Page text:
Volunteer Spotlight: Meet Janet

Volunteer Spotlight: Meet Janet

When asked to describe her background, volunteer literacy tutor Janet Millward replies, “My background is pretty varied.” This, it turns out, is quite an understatement.

“I got my degree in microbiology and worked in the biotech industry for years,” she says. Later, she drew on her “science and writing skills” as a freelance technical writer for the biotech industry. The “lifelong piano student” also became a dedicated piano teacher. And she was also a volunteer schoolteacher in an academic enrichment lab for first graders.

The teaching experience “sparked an interest to work with adults,” which led her, in 2019, to the Literacy Council, and to her student, Ana. Janet describes Ana as “a force of nature” who came to this country from Perú about 12 years ago. She had a registered nursing degree that was not viable in this country. “Ana was determined to regain her nursing credentials. To accomplish that she was taking classes to prepare for the TOEFL [Test of English as a Foreign Language] exam”—the premier test of English language proficiency. “So, in addition to lessons with me, she was taking courses with Frederick Community College. With so much information coming at her, staying focused on the most basic elements of the language was a challenge. But her ability to express herself in both written and spoken English has improved. Our conversations are a lot easier now.”

The beginning of their tutor-student journey was anything but easy. Ana left for a visit to Perú not long after their in-person lessons began in late 2019. She had planned to stay abroad for two or three weeks, but her timing coincided with COVID’s arrival, and her visit lasted until the end of June. Somehow, they managed to salvage their weekly lesson schedule. “Ana had gone without her laptop, so we figured out how to continue working online” with Ana using the WhatsApp messaging application on her phone. “We got very good at working with the whiteboard,” Janet laughs. “It was a pretty unique challenge.” It also strengthened the bond between tutor and student.

Ana had brought along her study materials for her CAN [Certified Nurse Assistant] exam, “so I would include some of that in our sessions. It was a way to create a study plan for us while she was away. Luckily, I didn’t have trouble understanding what she was working on, given my scientific background,” Janet says. “In fact, Ana often found it easier to work from scientific sources, because so much of the terminology is the same, with many words based in Latin.” Janet says that Ana managed to barrel through much of the scientific reading, “but then, when you are reading prose, it’s more difficult. The chapter on phlebotomy is not a problem,” but reading from Stuart Little, for example, was another story. “Prose is filled with idioms, prepositions, collocations, and it is very confusing to a non-English speaker.”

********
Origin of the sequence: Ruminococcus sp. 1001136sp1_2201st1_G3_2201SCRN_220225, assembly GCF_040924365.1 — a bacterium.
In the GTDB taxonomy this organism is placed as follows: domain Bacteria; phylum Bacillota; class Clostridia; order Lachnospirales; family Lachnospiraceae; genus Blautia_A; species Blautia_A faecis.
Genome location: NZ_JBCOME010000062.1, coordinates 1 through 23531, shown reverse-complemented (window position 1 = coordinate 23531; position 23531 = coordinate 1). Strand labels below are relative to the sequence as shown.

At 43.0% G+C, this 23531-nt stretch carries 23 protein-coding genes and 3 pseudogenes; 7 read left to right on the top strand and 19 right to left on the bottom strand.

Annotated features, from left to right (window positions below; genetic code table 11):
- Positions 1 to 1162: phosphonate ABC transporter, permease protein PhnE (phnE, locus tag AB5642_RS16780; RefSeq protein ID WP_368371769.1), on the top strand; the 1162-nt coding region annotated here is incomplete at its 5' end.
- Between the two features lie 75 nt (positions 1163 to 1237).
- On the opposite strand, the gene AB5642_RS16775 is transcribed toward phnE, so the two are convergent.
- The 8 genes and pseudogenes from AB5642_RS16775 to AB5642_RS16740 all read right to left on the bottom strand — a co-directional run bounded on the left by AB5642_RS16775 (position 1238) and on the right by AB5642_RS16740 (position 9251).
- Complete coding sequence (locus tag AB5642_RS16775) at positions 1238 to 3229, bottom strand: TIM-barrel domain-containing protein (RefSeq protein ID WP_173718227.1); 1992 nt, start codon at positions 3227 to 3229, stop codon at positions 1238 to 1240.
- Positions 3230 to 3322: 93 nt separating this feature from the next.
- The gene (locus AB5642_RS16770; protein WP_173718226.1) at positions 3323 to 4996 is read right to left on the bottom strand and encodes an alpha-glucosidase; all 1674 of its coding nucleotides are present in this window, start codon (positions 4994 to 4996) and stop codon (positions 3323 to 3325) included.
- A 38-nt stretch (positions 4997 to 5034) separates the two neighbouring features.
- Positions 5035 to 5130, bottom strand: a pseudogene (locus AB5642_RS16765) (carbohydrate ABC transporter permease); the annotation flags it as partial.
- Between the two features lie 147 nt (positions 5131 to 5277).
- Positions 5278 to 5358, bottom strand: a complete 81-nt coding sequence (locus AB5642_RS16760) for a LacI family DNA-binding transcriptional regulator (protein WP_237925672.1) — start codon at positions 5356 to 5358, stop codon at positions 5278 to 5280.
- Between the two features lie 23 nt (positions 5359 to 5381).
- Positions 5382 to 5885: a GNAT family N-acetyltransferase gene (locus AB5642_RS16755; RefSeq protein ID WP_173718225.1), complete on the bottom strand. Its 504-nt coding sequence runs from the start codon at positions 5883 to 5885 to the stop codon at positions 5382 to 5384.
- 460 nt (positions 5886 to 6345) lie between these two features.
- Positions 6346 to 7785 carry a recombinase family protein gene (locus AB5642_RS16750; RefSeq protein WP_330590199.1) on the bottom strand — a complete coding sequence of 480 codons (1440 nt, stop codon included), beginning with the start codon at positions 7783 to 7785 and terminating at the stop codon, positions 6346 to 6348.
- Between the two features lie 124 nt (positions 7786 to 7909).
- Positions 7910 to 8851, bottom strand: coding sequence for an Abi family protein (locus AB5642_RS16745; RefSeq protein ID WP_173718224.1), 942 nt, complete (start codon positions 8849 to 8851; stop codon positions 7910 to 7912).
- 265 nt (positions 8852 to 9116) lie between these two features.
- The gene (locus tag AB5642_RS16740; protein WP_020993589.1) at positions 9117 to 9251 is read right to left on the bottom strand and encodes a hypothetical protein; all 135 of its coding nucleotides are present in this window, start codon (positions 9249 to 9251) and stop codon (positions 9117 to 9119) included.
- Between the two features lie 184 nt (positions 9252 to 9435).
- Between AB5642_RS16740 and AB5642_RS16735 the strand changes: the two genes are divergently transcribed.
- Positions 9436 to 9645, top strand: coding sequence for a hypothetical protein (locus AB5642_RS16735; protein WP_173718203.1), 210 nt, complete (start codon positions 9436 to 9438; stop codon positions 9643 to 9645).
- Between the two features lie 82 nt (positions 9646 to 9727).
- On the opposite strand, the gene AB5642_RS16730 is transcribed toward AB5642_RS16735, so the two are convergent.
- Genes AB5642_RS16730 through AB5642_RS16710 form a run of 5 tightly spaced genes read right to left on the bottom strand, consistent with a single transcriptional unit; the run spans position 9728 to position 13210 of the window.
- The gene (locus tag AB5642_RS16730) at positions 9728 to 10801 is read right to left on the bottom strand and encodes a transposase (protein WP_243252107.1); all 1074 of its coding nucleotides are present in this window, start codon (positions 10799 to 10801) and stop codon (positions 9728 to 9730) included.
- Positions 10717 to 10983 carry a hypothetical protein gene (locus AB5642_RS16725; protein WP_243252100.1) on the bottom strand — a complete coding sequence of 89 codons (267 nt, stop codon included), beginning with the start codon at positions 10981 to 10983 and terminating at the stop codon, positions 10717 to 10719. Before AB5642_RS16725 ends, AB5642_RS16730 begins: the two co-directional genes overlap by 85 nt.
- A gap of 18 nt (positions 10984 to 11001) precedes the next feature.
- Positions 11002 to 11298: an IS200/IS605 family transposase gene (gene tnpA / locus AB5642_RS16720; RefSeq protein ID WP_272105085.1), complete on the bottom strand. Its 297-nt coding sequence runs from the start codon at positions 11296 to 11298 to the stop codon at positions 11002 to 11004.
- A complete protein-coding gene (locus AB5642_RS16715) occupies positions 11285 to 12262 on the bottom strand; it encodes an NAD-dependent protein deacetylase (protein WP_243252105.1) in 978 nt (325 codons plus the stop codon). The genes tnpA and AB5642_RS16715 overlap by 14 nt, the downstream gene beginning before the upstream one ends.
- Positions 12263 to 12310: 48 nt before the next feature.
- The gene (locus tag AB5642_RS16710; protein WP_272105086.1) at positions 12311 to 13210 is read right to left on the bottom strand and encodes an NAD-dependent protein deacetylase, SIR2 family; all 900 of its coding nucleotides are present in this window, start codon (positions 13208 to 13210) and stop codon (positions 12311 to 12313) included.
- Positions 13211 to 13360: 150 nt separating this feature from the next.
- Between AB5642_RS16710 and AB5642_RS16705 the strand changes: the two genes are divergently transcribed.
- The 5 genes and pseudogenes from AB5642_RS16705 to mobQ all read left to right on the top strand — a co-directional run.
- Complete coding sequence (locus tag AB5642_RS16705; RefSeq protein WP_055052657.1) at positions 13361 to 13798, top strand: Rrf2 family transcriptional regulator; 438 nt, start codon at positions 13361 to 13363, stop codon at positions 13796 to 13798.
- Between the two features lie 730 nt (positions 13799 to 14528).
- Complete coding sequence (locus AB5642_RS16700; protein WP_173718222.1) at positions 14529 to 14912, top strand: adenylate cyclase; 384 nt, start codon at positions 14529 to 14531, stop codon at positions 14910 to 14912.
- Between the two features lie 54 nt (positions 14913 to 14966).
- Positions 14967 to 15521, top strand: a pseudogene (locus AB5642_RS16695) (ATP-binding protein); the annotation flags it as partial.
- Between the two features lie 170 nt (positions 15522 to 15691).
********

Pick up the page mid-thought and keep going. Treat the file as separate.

Their ongoing work together is a study in trust and resourcefulness. “She is so driven. She takes complicated classes in English rather than the easy, beginner-English ones. I have had to relearn a lot of the English grammatical terms myself. What’s a colloquy? What’s a phrasal verb?”

You can hear the pride in Janet’s voice when she describes Ana’s success in achieving a critical goal last year: becoming a U.S. citizen. “As usual, she worked really hard at it,” Janet says. “We [found] great resources and talked at length about the government, how it’s structured, and so many other things.” Janet’s husband, a “Citizenship in the Nation” merit badge counselor for the Boy Scouts, provided a useful book for them to use preparing for the exam. “And Ana passed it the first time!” she exclaims. “We went to the ceremony together. When I watched her go up to get her certificate, I was in tears.”

Janet says that working with Ana has helped her to build greater confidence in herself and her abilities as a teacher. “Now I’m thinking about taking the next step, heightening the experience with the Literacy Council by teaching a class with several students. And Ana could even help as an interpreter.”